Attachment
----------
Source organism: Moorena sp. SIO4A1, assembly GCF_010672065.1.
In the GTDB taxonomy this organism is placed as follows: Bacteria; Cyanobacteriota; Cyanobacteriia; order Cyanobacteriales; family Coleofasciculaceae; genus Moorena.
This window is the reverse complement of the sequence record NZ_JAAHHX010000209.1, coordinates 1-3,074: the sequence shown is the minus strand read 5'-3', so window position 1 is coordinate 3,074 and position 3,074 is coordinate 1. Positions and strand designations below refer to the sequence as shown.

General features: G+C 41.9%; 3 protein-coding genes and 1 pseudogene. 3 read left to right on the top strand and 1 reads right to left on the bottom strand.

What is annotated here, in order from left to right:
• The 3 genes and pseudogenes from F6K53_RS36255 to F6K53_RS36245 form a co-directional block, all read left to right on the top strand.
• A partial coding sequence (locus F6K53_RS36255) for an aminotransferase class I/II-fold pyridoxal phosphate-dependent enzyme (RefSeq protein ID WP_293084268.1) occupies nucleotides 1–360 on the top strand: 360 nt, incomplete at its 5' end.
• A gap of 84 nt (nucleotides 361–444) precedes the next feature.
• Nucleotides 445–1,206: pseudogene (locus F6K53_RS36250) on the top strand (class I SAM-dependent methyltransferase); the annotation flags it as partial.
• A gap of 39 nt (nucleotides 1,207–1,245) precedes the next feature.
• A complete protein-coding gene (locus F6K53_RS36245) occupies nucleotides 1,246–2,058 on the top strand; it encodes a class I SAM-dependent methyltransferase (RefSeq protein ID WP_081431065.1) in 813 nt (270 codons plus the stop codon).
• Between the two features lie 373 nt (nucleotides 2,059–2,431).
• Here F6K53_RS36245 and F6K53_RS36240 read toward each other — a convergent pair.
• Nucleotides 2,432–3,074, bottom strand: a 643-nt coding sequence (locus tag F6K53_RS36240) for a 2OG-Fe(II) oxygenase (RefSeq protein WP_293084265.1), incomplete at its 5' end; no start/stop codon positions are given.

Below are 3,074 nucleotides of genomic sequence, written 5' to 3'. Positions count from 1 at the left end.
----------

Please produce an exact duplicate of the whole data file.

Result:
Source organism: Moorena sp. SIO4A1, assembly GCF_010672065.1.
In the GTDB taxonomy this organism is placed as follows: Bacteria; Cyanobacteriota; Cyanobacteriia; order Cyanobacteriales; family Coleofasciculaceae; genus Moorena.
This window is the reverse complement of the sequence record NZ_JAAHHX010000209.1, coordinates 1-3,074: the sequence shown is the minus strand read 5'-3', so window position 1 is coordinate 3,074 and position 3,074 is coordinate 1. Positions and strand designations below refer to the sequence as shown.

General features: G+C 41.9%; 3 protein-coding genes and 1 pseudogene. 3 read left to right on the top strand and 1 reads right to left on the bottom strand.

What is annotated here, in order from left to right:
• The 3 genes and pseudogenes from F6K53_RS36255 to F6K53_RS36245 form a co-directional block, all read left to right on the top strand.
• A partial coding sequence (locus F6K53_RS36255) for an aminotransferase class I/II-fold pyridoxal phosphate-dependent enzyme (RefSeq protein ID WP_293084268.1) occupies nucleotides 1–360 on the top strand: 360 nt, incomplete at its 5' end.
• A gap of 84 nt (nucleotides 361–444) precedes the next feature.
• Nucleotides 445–1,206: pseudogene (locus F6K53_RS36250) on the top strand (class I SAM-dependent methyltransferase); the annotation flags it as partial.
• A gap of 39 nt (nucleotides 1,207–1,245) precedes the next feature.
• A complete protein-coding gene (locus F6K53_RS36245) occupies nucleotides 1,246–2,058 on the top strand; it encodes a class I SAM-dependent methyltransferase (RefSeq protein ID WP_081431065.1) in 813 nt (270 codons plus the stop codon).
• Between the two features lie 373 nt (nucleotides 2,059–2,431).
• Here F6K53_RS36245 and F6K53_RS36240 read toward each other — a convergent pair.
• Nucleotides 2,432–3,074, bottom strand: a 643-nt coding sequence (locus tag F6K53_RS36240) for a 2OG-Fe(II) oxygenase (RefSeq protein WP_293084265.1), incomplete at its 5' end; no start/stop codon positions are given.

Below are 3,074 nucleotides of genomic sequence, written 5' to 3'. Positions count from 1 at the left end.